The curriculum is successful in meeting students' needs throughout the school. In Key Stage 3 the new 'learning to learn' course is well planned and much appreciated by students. In Key Stage 4, partnerships with the other local schools and colleges provide several vocational options, together with carefully tailored courses to meet the needs of those in danger of becoming disaffected. The higher ability students are well catered for, notably with separate science and statistics courses and the opportunity to study Latin. The school's specialism contributes strongly to curriculum enrichment, for example, enabling it to provide a range of activities to promote science and mathematics, including a science week, 'Mathematics Challenges' and a science roadshow.

Highly committed staff provide well-targeted care and support to meet the needs of all students. Staff work well with external agencies when necessary. Arrangements for supporting vulnerable students are excellent and the school is successful in helping these students to overcome any barriers to their education. Students feel confident in having someone to turn to when they experience problems. They and their parents value the good guidance and information provided, initially, for primary school pupils before they join the school and continuing, in most respects, throughout students' time in school. However, the planning for personal, social and health education is not as effective as it might be and students do not always see the relevance and value of those lessons.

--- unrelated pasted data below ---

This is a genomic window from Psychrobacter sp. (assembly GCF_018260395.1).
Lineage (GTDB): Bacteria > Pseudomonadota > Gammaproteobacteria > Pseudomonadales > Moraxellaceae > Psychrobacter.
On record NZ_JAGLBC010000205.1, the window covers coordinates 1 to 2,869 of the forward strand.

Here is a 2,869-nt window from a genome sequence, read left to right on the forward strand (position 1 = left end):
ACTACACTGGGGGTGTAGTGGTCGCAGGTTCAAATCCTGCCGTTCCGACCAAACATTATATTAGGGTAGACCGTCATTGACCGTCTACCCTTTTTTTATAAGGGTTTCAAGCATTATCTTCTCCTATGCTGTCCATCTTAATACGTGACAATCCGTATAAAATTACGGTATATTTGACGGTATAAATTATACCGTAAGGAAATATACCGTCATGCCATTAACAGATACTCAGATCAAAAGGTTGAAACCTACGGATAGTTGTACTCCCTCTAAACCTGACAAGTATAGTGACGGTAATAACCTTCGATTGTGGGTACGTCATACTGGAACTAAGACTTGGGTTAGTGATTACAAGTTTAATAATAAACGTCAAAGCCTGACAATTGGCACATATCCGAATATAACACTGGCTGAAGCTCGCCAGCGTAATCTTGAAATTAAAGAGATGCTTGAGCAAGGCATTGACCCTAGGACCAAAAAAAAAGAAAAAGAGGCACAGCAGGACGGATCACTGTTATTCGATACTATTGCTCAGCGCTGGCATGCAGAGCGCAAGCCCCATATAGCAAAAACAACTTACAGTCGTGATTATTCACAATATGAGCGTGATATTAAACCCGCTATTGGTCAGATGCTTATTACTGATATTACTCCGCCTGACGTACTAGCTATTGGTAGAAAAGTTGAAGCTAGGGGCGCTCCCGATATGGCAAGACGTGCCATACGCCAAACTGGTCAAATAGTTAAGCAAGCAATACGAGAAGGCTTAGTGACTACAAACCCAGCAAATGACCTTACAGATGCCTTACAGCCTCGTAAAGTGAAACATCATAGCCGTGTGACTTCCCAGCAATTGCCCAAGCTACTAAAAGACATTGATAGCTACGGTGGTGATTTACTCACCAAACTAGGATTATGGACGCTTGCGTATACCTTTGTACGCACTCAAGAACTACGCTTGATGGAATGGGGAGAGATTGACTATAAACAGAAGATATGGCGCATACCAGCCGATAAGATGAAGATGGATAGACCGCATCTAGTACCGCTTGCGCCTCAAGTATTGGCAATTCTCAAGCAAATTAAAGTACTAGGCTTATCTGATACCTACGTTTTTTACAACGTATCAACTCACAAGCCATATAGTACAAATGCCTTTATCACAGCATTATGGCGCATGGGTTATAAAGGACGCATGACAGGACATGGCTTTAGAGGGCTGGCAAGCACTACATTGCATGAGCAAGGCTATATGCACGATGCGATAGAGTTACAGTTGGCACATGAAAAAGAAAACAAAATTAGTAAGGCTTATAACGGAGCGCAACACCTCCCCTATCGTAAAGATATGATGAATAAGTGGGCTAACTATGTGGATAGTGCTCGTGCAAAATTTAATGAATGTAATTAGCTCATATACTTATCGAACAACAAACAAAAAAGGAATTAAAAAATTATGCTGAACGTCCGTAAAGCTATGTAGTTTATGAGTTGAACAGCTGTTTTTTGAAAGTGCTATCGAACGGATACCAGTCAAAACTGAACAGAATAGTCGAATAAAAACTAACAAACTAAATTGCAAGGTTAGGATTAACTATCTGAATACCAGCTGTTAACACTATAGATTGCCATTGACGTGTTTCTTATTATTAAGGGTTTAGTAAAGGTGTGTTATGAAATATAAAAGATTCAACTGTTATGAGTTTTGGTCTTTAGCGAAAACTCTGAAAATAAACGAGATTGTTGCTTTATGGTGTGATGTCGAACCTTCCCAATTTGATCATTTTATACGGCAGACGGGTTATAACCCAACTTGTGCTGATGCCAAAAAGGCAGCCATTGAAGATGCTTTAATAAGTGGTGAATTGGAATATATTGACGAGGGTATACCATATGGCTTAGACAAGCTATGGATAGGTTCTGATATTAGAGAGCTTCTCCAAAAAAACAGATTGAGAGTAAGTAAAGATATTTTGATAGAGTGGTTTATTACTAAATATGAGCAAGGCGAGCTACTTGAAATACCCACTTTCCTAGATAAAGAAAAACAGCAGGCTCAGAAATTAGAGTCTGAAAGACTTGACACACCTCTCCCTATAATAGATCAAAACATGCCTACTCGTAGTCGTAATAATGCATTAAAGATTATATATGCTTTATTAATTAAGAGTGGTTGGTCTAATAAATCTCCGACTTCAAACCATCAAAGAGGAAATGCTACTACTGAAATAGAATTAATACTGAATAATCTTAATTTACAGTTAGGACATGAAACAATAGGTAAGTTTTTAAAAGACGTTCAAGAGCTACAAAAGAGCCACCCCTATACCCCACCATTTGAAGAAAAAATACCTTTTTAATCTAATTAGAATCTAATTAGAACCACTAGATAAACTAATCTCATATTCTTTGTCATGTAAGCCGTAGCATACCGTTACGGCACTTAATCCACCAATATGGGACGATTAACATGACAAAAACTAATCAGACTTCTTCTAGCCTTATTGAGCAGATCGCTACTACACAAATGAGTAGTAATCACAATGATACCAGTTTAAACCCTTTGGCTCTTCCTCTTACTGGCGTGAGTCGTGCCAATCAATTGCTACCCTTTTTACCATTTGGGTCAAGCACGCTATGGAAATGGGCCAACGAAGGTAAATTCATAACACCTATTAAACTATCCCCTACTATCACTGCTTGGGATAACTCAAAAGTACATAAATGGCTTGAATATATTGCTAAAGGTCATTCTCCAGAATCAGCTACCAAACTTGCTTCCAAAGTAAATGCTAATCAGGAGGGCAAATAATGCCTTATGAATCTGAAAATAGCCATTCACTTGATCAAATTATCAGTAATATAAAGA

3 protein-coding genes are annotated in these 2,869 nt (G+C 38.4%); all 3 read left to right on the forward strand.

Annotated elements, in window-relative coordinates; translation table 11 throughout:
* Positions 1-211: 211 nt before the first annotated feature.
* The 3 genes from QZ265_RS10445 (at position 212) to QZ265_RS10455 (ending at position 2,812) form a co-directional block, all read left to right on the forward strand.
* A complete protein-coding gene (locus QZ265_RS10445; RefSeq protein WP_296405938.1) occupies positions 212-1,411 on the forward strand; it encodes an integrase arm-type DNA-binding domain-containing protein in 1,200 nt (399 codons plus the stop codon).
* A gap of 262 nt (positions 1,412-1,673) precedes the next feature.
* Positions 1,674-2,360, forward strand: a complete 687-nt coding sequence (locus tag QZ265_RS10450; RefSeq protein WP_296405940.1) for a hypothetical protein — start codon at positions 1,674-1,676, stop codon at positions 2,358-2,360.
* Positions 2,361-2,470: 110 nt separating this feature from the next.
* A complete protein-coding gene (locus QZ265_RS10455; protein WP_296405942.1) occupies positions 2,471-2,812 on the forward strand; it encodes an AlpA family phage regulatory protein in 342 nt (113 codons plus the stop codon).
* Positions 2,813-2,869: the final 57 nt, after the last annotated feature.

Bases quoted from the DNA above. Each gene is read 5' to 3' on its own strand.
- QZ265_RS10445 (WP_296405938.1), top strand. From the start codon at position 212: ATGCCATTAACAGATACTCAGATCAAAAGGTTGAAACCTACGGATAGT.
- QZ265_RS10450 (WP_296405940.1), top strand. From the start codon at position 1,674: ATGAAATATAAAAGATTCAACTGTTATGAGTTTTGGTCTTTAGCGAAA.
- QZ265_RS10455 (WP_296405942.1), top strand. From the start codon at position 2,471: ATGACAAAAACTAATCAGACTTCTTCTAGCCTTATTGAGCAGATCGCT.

These are the grades for the quality of provision

The quality of teaching
Taking into account:
          The use of assessment to support learning
The extent to which the curriculum meets pupils' needs, including, where relevant, through partnerships2
The effectiveness of care, guidance and support2

How effective are leadership and management?

The headteacher and senior leaders know their school very well. Inspectors agree with all the judgements the school has made about itself. The school makes excellent use of targets; if it is possible to set a numerical target for an aspect of its work, this school does so. These targets are challenging and, importantly, the school is generally successful in exceeding them. As the school has progressed, more staff have become involved in taking an active leadership role. Curriculum leaders are involved in the 'toolboxes' which provide a rigorous review of each department's work. The school's specialism is very effective in leading the way in improving the quality of teaching and learning across the whole curriculum, with much innovation being trialled through specialist subjects. As a result of these and other initiatives, previous weaknesses in specific subject areas, for example, in English, information and communication technology, art and religious education, have largely been overcome. Nevertheless, there are slight inconsistencies across the school, for example in teaching quality and in students' behaviour, that still require attention as the school strives to become outstanding.